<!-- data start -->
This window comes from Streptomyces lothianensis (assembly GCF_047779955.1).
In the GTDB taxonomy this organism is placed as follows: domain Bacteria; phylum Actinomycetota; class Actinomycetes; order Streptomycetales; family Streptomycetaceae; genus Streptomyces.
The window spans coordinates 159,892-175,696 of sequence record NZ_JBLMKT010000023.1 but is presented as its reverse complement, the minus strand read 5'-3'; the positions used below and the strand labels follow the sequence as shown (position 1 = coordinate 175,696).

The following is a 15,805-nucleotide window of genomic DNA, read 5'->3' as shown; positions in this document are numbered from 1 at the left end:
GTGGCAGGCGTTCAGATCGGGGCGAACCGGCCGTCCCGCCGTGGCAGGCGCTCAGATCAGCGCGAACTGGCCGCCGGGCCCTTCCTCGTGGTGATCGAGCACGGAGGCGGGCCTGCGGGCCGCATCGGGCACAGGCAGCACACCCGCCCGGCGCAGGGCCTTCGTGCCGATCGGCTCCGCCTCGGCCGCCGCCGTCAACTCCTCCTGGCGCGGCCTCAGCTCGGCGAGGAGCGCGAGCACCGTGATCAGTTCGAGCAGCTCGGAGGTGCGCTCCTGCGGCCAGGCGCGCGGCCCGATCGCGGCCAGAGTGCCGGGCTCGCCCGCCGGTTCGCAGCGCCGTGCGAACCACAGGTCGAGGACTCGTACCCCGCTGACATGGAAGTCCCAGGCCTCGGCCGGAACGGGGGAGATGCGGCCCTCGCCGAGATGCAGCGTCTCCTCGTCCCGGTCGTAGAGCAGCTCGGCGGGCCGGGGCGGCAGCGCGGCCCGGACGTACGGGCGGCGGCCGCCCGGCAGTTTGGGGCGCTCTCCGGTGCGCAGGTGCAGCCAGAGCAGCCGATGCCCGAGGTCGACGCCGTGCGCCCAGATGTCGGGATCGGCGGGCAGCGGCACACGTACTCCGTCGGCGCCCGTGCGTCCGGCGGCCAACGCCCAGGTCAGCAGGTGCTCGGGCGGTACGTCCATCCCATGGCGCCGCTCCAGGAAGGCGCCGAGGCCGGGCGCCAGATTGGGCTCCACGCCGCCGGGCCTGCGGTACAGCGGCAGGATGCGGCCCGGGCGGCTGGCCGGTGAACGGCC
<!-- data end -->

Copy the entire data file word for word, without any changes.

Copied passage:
This window comes from Streptomyces lothianensis (assembly GCF_047779955.1).
In the GTDB taxonomy this organism is placed as follows: domain Bacteria; phylum Actinomycetota; class Actinomycetes; order Streptomycetales; family Streptomycetaceae; genus Streptomyces.
The window spans coordinates 159,892-175,696 of sequence record NZ_JBLMKT010000023.1 but is presented as its reverse complement, the minus strand read 5'-3'; the positions used below and the strand labels follow the sequence as shown (position 1 = coordinate 175,696).

The following is a 15,805-nucleotide window of genomic DNA, read 5'->3' as shown; positions in this document are numbered from 1 at the left end:
GTGGCAGGCGTTCAGATCGGGGCGAACCGGCCGTCCCGCCGTGGCAGGCGCTCAGATCAGCGCGAACTGGCCGCCGGGCCCTTCCTCGTGGTGATCGAGCACGGAGGCGGGCCTGCGGGCCGCATCGGGCACAGGCAGCACACCCGCCCGGCGCAGGGCCTTCGTGCCGATCGGCTCCGCCTCGGCCGCCGCCGTCAACTCCTCCTGGCGCGGCCTCAGCTCGGCGAGGAGCGCGAGCACCGTGATCAGTTCGAGCAGCTCGGAGGTGCGCTCCTGCGGCCAGGCGCGCGGCCCGATCGCGGCCAGAGTGCCGGGCTCGCCCGCCGGTTCGCAGCGCCGTGCGAACCACAGGTCGAGGACTCGTACCCCGCTGACATGGAAGTCCCAGGCCTCGGCCGGAACGGGGGAGATGCGGCCCTCGCCGAGATGCAGCGTCTCCTCGTCCCGGTCGTAGAGCAGCTCGGCGGGCCGGGGCGGCAGCGCGGCCCGGACGTACGGGCGGCGGCCGCCCGGCAGTTTGGGGCGCTCTCCGGTGCGCAGGTGCAGCCAGAGCAGCCGATGCCCGAGGTCGACGCCGTGCGCCCAGATGTCGGGATCGGCGGGCAGCGGCACACGTACTCCGTCGGCGCCCGTGCGTCCGGCGGCCAACGCCCAGGTCAGCAGGTGCTCGGGCGGTACGTCCATCCCATGGCGCCGCTCCAGGAAGGCGCCGAGGCCGGGCGCCAGATTGGGCTCCACGCCGCCGGGCCTGCGGTACAGCGGCAGGATGCGGCCCGGGCGGCTGGCCGGTGAACGGCC